Hear that word? DISTRACTION? What if crying during a funeral or wedding, being emotional during worship . . .what if it doesn’t matter? What if my father said everything important about being churched when he said simply, “I’m not sure what good it does, I just want to be there.”???
I SO do not have answers! But I want to share stories from two faith-seekers who inspire me. The first is Nadia Bolz-Weber, a heavily tattooed leather-wearing ordained minister, in her book “Pastrix.” She writes about having to preach soon after a mass shooting in her city, and how she found words to do so:
“My former bishop once said that the greatest spiritual practice isn’t yoga or praying the hours or living in intentional poverty, although these are all beautiful in their own way. The greatest spiritual practice is just showing up. Showing up, to me means being present to what is real, what is actually happening. Mary Magdalene didn’t necessarily know what to say or what to do or even what to think when she encountered the risen Jesus. But none of that was nearly as important as the fact that she was present and attentive to him. I got a tattoo of Mary Magdalene on my forearm when I realized that I, as unlikely a woman as any, was called to be a preacher of the Gospel. Beginning when I first told my parents about my calling, the tattoo has often made me feel empowered to borrow Mary’s voice and her ability to show up.”
Here’s Anne Lamott in “Tender Mercies”:
“My coming to faith did not start with a leap but rather a series of staggers . . . I was cracking up like a cartoon where something gets hit, and one crack appears which spiderwebs outward until the whole pane or base is cracked and hangs suspended for a moment before falling into a pile of powder on the floor. . . I could no longer imagine how God could love me . . . but Heaven forbid anyone should think I needed help. I was a Lamott – Lamotts GIVE help. Out of nowhere it crossed my mind to call [the new minister] at St.Stephen’s . . . It took me 45 minutes to walk there, but this skinny middle-aged guy [who I’d never met] was still in hi office when I arrived. [He’d waited for me.] . . . I let it all tumble out . . . I don’t remember much of his response, except that when I said I didn’t think God could love me, he said, “God HAS to love you. That’s God’s job.’ Some years later I asked him to tell me about this first meeting. ‘I felt,’ hje said, ‘that you had gotten yourself so tangled up in big God questions that it was suffocating you. Here you were in a rather desperate situation . . . going down the tubes. I thought the trick was tyo help you extricate yourself enough so you could breathe again. You said your prayers weren’t working anymore, and I could see that in your desperation you were trying to sabe YOURSELF: so I said you should stop praying [just] for a while, and let me pray for you. And right away, you seemed to settle down inside.’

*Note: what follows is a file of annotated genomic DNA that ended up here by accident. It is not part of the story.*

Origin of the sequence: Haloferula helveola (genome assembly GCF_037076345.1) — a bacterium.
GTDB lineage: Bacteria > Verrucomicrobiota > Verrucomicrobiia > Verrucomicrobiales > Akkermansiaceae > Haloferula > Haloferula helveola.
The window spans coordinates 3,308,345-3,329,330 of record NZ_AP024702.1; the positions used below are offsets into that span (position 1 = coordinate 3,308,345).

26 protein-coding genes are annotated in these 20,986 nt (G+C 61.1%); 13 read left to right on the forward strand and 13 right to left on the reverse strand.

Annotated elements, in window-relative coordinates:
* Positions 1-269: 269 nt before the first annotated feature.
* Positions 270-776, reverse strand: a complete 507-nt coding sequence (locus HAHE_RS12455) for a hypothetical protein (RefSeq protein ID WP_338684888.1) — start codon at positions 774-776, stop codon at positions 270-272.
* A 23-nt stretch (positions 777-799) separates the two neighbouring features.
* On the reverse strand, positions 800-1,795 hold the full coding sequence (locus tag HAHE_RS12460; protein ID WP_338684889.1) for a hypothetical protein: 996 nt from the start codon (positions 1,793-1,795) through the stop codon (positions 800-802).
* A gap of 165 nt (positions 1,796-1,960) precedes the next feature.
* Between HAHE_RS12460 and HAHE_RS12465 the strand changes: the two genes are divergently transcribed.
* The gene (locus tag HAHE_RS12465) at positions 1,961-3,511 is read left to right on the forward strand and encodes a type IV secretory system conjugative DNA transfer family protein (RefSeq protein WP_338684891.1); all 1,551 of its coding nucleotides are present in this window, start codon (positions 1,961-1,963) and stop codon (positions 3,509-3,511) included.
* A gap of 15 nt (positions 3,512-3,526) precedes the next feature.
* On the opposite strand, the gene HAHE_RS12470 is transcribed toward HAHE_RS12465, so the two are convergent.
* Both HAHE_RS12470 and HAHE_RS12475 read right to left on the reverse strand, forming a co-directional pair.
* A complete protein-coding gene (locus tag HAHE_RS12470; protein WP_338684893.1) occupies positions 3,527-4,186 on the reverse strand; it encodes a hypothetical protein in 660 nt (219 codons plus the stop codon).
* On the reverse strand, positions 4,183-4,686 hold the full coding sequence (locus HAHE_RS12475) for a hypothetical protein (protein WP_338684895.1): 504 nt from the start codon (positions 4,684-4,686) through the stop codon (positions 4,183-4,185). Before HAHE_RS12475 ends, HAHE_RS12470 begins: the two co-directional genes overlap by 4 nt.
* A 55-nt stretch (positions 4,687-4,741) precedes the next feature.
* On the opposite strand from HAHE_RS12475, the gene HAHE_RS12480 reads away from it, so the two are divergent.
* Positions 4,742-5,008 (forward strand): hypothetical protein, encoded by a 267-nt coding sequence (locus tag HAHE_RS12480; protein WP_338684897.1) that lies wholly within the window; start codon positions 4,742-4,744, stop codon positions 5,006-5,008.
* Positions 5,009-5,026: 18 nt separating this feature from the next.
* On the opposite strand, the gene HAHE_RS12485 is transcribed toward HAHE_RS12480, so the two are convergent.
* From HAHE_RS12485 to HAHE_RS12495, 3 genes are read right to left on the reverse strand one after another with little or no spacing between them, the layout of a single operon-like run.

‘What did you hear in my voice when I called?’
‘I just heard that you were in trouble.’
He was about the first Christian I ever met whom I could stand to be in the same room with. Most Christians seemed almost hostile in their belief that that were saved and you weren’t. He said it bothered him too, but you had to listen to what was underneath their words. What did it mean to be saved, I asked . . .
‘You don’t need to think about this,’ he said.
‘Just tell me.’
‘I guess it’s like discovering you’re on the shelf of a pawnshop, dusty and forgotten and maybe not worth very much. But Jesus comes in and tells the pawnbroker, ‘I’ll take her place on the shelf. Let her go outside again.’”
After I read that, which happened to be when my beloved mother was dying, I came to Sunday service here and sat in the very back pew (where I’ve settled in ever since), wearing dark glasses, looking down at my lap with a handkerchief held over my nose and mouth and I cried through the whole service, then left quickly during the postlude.
Two members of the congregation came to our house right after services – just to give me a hug and support. I sputtered about my embarrassment for probably disturbing everyone’s worship and how I probably shouldn’t have been there when I was so weepy. They somehow conveyed that it was all okay. “You were exactly where you needed to be,” they said, “with all of us and us with you.”
I was getting Churched.